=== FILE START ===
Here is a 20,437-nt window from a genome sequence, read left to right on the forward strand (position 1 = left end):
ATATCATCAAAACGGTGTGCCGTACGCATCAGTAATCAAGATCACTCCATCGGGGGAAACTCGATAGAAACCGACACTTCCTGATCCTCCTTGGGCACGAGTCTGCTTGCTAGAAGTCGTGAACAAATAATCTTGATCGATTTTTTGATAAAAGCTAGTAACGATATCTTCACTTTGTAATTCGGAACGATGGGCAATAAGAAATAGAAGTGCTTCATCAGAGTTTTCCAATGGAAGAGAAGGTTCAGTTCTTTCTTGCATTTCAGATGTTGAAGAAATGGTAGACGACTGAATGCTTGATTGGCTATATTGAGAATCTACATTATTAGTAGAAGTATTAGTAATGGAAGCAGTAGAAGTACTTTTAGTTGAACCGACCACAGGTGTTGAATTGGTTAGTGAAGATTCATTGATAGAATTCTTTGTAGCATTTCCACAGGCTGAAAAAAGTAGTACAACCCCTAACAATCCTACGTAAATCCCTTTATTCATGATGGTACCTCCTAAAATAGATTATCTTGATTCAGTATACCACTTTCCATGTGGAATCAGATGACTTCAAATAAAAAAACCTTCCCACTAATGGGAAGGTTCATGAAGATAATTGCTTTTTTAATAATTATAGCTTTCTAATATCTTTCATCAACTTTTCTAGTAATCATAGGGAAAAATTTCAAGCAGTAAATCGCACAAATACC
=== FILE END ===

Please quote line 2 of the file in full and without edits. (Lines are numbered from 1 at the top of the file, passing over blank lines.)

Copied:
ATATCATCAAAACGGTGTGCCGTACGCATCAGTAATCAAGATCACTCCATCGGGGGAAACTCGATAGAAACCGACACTTCCTGATCCTCCTTGGGCACGAGTCTGCTTGCTAGAAGTCGTGAACAAATAATCTTGATCGATTTTTTGATAAAAGCTAGTAACGATATCTTCACTTTGTAATTCGGAACGATGGGCAATAAGAAATAGAAGTGCTTCATCAGAGTTTTCCAATGGAAGAGAAGGTTCAGTTCTTTCTTGCATTTCAGATGTTGAAGAAATGGTAGACGACTGAATGCTTGATTGGCTATATTGAGAATCTACATTATTAGTAGAAGTATTAGTAATGGAAGCAGTAGAAGTACTTTTAGTTGAACCGACCACAGGTGTTGAATTGGTTAGTGAAGATTCATTGATAGAATTCTTTGTAGCATTTCCACAGGCTGAAAAAAGTAGTACAACCCCTAACAATCCTACGTAAATCCCTTTATTCATGATGGTACCTCCTAAAATAGATTATCTTGATTCAGTATACCACTTTCCATGTGGAATCAGATGACTTCAAATAAAAAAACCTTCCCACTAATGGGAAGGTTCATGAAGATAATTGCTTTTTTAATAATTATAGCTTTCTAATATCTTTCATCAACTTTTCTAGTAATCATAGGGAAAAATTTCAAGCAGTAAATCGCACAAATACC